The Office of Fair Trading (OFT) in the UK, which protects consumers by promoting fair and competitive business practices, has reached an agreement with...

The Office of Fair Trading (OFT) in the UK, which protects consumers by promoting fair and competitive business practices, has reached an agreement with the Society of Ticket Agents & Retailers (STAR) on a new set of terms and conditions for sales of event tickets.

Under the new guidelines, ticket sellers will better clarify consumer rights if a problem arises, what happens if an event is cancelled or rescheduled, how ticket companies should resolve disputes and how tickets can be re-sold by consumers. The guidelines, which will be printed on tickets, will be phased in over the next year.

The agreement follows studies by the government Department for Culture, Media and Sport, and others, about secondary ticketing in the UK, which has seen its share of problems over the past several years.

“The experience of buying tickets for live performances and events is usually trouble-free,” said Mike Haley, the OFT’s director of consumer protection, in a statement. “However, there is a need for consumers to have recourse to fair and clear terms and conditions in the rare occurrence that an event is cancelled or should any unfortunate or unforeseen problems arise.”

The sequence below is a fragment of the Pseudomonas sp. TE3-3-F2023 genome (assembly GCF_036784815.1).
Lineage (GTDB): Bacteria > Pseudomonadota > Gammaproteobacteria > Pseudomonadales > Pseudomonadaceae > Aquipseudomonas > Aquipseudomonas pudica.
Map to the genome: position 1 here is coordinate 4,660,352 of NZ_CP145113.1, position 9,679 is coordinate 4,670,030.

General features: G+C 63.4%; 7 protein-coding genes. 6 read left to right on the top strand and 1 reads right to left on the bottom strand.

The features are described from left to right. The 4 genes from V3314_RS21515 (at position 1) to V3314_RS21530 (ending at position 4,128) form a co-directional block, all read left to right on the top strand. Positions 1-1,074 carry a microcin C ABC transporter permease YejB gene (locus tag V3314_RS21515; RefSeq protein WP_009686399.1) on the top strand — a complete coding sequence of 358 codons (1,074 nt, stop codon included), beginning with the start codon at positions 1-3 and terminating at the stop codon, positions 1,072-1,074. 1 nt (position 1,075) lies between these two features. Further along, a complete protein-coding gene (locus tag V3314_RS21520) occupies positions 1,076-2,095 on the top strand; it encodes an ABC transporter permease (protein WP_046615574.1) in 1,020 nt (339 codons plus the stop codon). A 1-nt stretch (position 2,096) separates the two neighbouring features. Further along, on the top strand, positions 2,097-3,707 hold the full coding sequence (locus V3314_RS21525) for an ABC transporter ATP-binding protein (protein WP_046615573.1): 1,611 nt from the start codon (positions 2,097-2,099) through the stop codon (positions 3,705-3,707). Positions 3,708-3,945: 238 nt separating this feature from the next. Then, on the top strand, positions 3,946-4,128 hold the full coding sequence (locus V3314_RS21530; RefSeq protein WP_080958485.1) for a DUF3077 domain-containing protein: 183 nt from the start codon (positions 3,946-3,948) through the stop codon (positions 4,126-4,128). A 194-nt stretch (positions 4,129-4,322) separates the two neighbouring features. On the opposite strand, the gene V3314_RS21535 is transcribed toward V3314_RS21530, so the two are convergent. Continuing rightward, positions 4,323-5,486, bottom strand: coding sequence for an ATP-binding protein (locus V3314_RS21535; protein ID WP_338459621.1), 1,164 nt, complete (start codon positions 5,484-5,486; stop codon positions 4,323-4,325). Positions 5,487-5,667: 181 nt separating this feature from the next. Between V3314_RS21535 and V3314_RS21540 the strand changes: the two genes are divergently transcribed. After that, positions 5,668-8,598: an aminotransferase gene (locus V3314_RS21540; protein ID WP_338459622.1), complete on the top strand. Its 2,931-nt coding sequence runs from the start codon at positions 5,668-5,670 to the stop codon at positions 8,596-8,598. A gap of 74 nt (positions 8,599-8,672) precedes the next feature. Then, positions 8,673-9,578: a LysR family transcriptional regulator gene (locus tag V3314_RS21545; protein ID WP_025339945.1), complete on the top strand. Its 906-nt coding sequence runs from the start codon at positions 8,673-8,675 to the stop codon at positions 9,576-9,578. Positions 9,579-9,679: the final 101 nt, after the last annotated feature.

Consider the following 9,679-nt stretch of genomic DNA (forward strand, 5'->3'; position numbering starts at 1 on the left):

STAR represents dozens of ticketing companies, venues, theatres and box offices in the UK, including Ticketmaster and Live Nation, which are currently being reviewed by British officials over the their proposed merger. But, the UK’s two biggest secondary ticket companies, Seatwave and viagogo, are not listed among Star’s members, so whether the two plan to follow the same guidelines is unknown. Attempts to reach Joe Cohen, founder and CEO of Seatwave, and Eric Baker, founder and CEO of viagogo, were unsuccessful.

In addition, the secondary ticket company GetMeIn also is not listed as a member of Star, but it is owned by Ticketmaster UK which is among Star’s members.

Attempts to reach Jonathan Brown, secretary of Star, and Graham Burns, chairman of the Association of Secondary Ticket Agents, were unsuccessful.